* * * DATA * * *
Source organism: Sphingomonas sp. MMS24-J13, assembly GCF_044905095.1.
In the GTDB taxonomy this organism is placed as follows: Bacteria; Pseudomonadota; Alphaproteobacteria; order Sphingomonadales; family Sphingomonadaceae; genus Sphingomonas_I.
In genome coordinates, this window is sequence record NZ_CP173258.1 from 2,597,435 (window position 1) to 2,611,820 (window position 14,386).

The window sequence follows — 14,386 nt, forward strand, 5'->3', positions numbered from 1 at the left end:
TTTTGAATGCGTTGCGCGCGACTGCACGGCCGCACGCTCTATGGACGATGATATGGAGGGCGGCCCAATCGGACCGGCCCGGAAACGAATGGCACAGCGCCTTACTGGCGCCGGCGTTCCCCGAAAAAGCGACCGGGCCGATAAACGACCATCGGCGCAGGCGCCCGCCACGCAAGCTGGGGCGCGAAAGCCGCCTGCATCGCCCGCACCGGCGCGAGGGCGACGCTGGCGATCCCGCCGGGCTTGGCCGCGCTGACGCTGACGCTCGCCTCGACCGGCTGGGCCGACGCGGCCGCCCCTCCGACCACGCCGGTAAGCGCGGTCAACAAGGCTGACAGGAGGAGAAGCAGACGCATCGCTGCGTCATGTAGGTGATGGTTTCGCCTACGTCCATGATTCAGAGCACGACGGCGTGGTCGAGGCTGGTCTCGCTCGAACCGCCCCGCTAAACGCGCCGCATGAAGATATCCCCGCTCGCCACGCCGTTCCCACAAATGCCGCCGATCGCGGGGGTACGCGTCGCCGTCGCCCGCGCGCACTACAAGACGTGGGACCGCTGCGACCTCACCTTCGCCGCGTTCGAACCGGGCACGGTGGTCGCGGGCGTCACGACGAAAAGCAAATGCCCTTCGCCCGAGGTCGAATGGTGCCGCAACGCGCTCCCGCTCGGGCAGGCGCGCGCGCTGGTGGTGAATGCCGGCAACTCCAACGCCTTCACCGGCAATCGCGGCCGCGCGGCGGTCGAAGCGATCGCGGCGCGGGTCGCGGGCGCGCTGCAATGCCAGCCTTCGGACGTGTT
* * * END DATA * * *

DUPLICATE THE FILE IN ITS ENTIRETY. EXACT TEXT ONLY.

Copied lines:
Source organism: Sphingomonas sp. MMS24-J13, assembly GCF_044905095.1.
In the GTDB taxonomy this organism is placed as follows: Bacteria; Pseudomonadota; Alphaproteobacteria; order Sphingomonadales; family Sphingomonadaceae; genus Sphingomonas_I.
In genome coordinates, this window is sequence record NZ_CP173258.1 from 2,597,435 (window position 1) to 2,611,820 (window position 14,386).

The window sequence follows — 14,386 nt, forward strand, 5'->3', positions numbered from 1 at the left end:
TTTTGAATGCGTTGCGCGCGACTGCACGGCCGCACGCTCTATGGACGATGATATGGAGGGCGGCCCAATCGGACCGGCCCGGAAACGAATGGCACAGCGCCTTACTGGCGCCGGCGTTCCCCGAAAAAGCGACCGGGCCGATAAACGACCATCGGCGCAGGCGCCCGCCACGCAAGCTGGGGCGCGAAAGCCGCCTGCATCGCCCGCACCGGCGCGAGGGCGACGCTGGCGATCCCGCCGGGCTTGGCCGCGCTGACGCTGACGCTCGCCTCGACCGGCTGGGCCGACGCGGCCGCCCCTCCGACCACGCCGGTAAGCGCGGTCAACAAGGCTGACAGGAGGAGAAGCAGACGCATCGCTGCGTCATGTAGGTGATGGTTTCGCCTACGTCCATGATTCAGAGCACGACGGCGTGGTCGAGGCTGGTCTCGCTCGAACCGCCCCGCTAAACGCGCCGCATGAAGATATCCCCGCTCGCCACGCCGTTCCCACAAATGCCGCCGATCGCGGGGGTACGCGTCGCCGTCGCCCGCGCGCACTACAAGACGTGGGACCGCTGCGACCTCACCTTCGCCGCGTTCGAACCGGGCACGGTGGTCGCGGGCGTCACGACGAAAAGCAAATGCCCTTCGCCCGAGGTCGAATGGTGCCGCAACGCGCTCCCGCTCGGGCAGGCGCGCGCGCTGGTGGTGAATGCCGGCAACTCCAACGCCTTCACCGGCAATCGCGGCCGCGCGGCGGTCGAAGCGATCGCGGCGCGGGTCGCGGGCGCGCTGCAATGCCAGCCTTCGGACGTGTT